The Unified Elementary ProTeach (Professional Teacher; http://www.coe.ufl.edu/school/proteach/index.html) program at the University of Florida (UF) prepares teachers with a dual emphasis in elementary education and mild disabilities. All graduates are also prepared to work with students who are English speakers of other languages (ESOL). The program is designed to ensure that teacher education students accept responsibility for the learning of all children and requires that they develop appropriate inclusive pedagogy to facilitate student learning and master content knowledge needed for instruction.
Educational technology is considered alongside foundations of education, pedagogical knowledge, inclusive methods and ESOL integration as one of the pillars of the program (Ross, Lane, & McCallum, in press) and its integration is grounded in findings from the past decade of research in technology and teacher education. For example, research suggests that stand-alone technology courses are important but not sufficient to prepare technology-using educators (Willis & Mehlinger, 1996; Milken Exchange on Educational Technology, 1999) and that teachers must be prepared to integrate technology in content areas to advance student learning (Bull, Willis & Bell, 2000; Cooper & Bull, 1997). In the Unified Elementary ProTeach program technology is integrated explicitly through two required technology courses and implicitly within many content and pedagogy courses where professors model the effective uses of educational technologies and require students to use technology as an integral component of assignments and activities. In addition, educational technology is integrated throughout the program via an electronic portfolio requirement (http://www.coe.ufl.edu/OIT/ep-home.htm) and is a graduate specialization option for students.
Uses of technology within the program are aligned to NETS*T (International Society for Technology in Education, 2002) and to the Florida Accomplished Practices, 12 best practices in which preservice teachers in Florida must demonstrate competency prior to certification (Florida Education Standards Commission, 1999).
There are several advantages to intertwining technology-specific and general teacher education standards. First, content and methods faculty are enabled to see technology as an integral component of their courses rather than as an add-on to the benchmarks and standards to which they are already required to teach. Second, educational technology faculty members are required to intertwine technology-specific standards with more general teacher education standards to ensure that stand-alone technology courses do not favor technical skills at the expense of classroom applications. Finally, it portrays to our students that technology is one of many tools and strategies with which they must become proficient in order to become successful educators.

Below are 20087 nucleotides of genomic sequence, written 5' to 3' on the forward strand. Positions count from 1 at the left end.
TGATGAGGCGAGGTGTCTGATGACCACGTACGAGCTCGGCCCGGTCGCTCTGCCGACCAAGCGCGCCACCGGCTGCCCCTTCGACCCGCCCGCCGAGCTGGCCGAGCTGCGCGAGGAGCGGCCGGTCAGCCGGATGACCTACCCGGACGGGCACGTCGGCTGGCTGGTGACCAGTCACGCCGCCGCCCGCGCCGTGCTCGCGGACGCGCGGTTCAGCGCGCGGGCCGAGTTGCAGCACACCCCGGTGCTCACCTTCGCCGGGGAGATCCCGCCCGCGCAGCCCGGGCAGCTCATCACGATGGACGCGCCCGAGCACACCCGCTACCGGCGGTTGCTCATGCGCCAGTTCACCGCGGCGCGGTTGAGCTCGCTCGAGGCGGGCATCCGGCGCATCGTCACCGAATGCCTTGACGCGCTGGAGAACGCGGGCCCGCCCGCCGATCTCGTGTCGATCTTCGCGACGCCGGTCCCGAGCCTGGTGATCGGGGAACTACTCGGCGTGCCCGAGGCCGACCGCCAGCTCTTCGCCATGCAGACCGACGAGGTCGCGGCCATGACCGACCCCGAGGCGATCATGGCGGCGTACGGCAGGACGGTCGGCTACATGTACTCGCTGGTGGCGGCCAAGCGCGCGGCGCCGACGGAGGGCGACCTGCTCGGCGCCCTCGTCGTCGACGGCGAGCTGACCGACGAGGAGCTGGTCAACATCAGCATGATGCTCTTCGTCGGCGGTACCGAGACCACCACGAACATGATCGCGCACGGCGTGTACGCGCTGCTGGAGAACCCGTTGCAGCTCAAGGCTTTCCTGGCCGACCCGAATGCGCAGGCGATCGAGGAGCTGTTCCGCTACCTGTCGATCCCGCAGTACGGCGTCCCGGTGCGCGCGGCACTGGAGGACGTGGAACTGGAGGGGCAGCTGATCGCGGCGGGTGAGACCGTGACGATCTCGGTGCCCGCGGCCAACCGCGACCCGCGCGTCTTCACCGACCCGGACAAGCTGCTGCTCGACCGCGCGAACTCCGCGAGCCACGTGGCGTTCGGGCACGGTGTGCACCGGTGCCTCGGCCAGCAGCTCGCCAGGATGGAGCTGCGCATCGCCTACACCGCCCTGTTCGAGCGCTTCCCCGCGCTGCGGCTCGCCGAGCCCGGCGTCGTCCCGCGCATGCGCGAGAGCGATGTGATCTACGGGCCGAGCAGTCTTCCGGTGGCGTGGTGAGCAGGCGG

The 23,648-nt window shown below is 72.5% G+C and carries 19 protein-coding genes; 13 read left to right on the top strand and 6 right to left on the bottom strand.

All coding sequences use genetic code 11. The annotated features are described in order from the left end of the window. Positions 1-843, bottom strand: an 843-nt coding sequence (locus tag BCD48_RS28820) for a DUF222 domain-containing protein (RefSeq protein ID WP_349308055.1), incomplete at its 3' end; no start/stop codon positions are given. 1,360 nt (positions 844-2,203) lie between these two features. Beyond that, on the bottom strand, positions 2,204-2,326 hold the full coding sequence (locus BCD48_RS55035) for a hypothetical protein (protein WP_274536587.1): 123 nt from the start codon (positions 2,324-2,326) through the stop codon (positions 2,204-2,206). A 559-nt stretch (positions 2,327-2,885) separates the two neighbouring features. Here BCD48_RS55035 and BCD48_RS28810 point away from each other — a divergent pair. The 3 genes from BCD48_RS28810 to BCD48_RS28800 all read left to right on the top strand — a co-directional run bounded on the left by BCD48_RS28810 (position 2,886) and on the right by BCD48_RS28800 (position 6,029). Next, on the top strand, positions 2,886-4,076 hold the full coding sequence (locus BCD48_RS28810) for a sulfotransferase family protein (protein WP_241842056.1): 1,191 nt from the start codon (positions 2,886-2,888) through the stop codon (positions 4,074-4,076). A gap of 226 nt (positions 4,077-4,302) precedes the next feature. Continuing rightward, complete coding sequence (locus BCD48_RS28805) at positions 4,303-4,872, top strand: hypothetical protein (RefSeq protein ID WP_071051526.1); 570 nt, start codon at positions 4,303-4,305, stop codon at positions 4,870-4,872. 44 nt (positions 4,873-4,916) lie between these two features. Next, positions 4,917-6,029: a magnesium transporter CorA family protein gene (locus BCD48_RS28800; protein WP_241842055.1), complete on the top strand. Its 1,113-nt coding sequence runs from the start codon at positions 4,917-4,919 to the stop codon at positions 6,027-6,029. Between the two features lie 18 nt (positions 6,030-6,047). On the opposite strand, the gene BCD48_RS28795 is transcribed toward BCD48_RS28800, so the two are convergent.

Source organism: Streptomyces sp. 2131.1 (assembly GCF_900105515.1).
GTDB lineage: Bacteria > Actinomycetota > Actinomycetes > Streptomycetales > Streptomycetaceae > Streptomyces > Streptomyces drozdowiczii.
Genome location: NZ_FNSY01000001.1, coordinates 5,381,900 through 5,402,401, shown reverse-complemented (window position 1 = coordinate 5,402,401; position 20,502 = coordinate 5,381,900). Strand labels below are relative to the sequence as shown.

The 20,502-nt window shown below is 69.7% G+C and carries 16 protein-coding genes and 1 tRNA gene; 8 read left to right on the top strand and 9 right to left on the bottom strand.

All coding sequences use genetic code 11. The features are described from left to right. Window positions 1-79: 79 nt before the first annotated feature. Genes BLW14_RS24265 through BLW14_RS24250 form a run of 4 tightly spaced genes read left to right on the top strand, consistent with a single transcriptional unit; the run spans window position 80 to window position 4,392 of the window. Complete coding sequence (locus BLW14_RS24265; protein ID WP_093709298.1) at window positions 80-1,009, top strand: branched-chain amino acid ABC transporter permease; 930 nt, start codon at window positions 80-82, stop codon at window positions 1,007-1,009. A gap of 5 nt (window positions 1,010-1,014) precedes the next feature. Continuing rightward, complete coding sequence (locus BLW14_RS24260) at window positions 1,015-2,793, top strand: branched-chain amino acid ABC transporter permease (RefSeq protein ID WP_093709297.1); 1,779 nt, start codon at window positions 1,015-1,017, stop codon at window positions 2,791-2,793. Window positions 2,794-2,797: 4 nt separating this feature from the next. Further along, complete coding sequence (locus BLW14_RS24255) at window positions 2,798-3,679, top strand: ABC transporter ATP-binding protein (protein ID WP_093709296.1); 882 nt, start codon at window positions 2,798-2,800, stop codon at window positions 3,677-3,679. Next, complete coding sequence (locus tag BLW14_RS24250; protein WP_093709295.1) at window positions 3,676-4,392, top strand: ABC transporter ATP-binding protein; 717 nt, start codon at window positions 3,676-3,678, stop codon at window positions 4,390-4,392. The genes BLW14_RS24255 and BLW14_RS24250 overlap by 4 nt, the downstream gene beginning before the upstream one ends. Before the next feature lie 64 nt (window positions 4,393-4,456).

Examples of How Educational Technology Is Integrated Within the Program
The following sections provide examples of how educational technology is integrated throughout the Unified Elementary ProTeach program. The examples are described in chronological order as a student may experience them in the program. A comprehensive look at how technology is integrated in the Unified Elementary ProTeach is available on our website (http://www.coe.ufl.edu/school/proteach/NETS/index.html). See Ross, Bondy, and Webb (in press) for more detailed information about the Unified Elementary ProTeach program.
Freshman and Sophomore Years
During the freshman and sophomore years students wishing to become education majors complete 60 hours of state-mandated coursework, primarily in the College of Liberal Arts and Science. This coursework is designed to align with the Sunshine State Standards, content standards all students in the state are expected to learn (State Board of Education, 1996). During this time students also take EME 2040: Introduction to Educational Technology, a state-mandated course and one of two courses focusing explicitly on educational technology in the program.
Figure 1. Student-created image for visualizing Pythagoras’ triangle.
EME 2040 is designed to meet the needs of future educators in applying technology within educational settings. In this course students are introduced to each domain of the NETS*T and develop the foundation they need to be successful in subsequent courses and experiences requiring basic technical skills and understanding of technology-related concepts. For example, students are challenged to consider how technology can help students represent their knowledge in different ways and create an example of how this may be done using a content standard of their choice. One secondary mathematics students created an image to help students visualize Pythagoras’ triangle (see Figure 1).
In this course students also begin to create their electronic portfolio (Figure 2; http://www.coe.ufl.edu/OIT/ep-home.htm). All ProTeach preservice teacher education students are required to develop an electronic portfolio over the course of their study. These electronic portfolios have multiple purposes including to demonstrate proficiency in the Florida Accomplished Practices (Florida Education Standards Commission, 1999), to promote technology integration in preservice teachers’ preparation and to provide a forum for connecting a student’s university experience to personal and professional insights (Ring & Foti, 2001). Video 1 (see http://www.coe.ufl.edu/OIT/ep-rationale.html) provides additional information about the electronic portfolio requirement.
Figure 2. Screenshot of sample portfolio.
Students earning a GPA of at least a 2.6 and an SAT score of at least 1010 are admitted to the College of Education during their junior year. This year of the program focuses on an introduction to teaching, an introduction to pedagogy, and information on diversity within families and among children. During this year students explore their personal perspectives about teaching, focus on issues related to multiculturalism and social justice, study child development, are introduced to several instructional strategies and their supporting learning theories, consider issues of classroom management, and explore strategies for dealing with difficult students.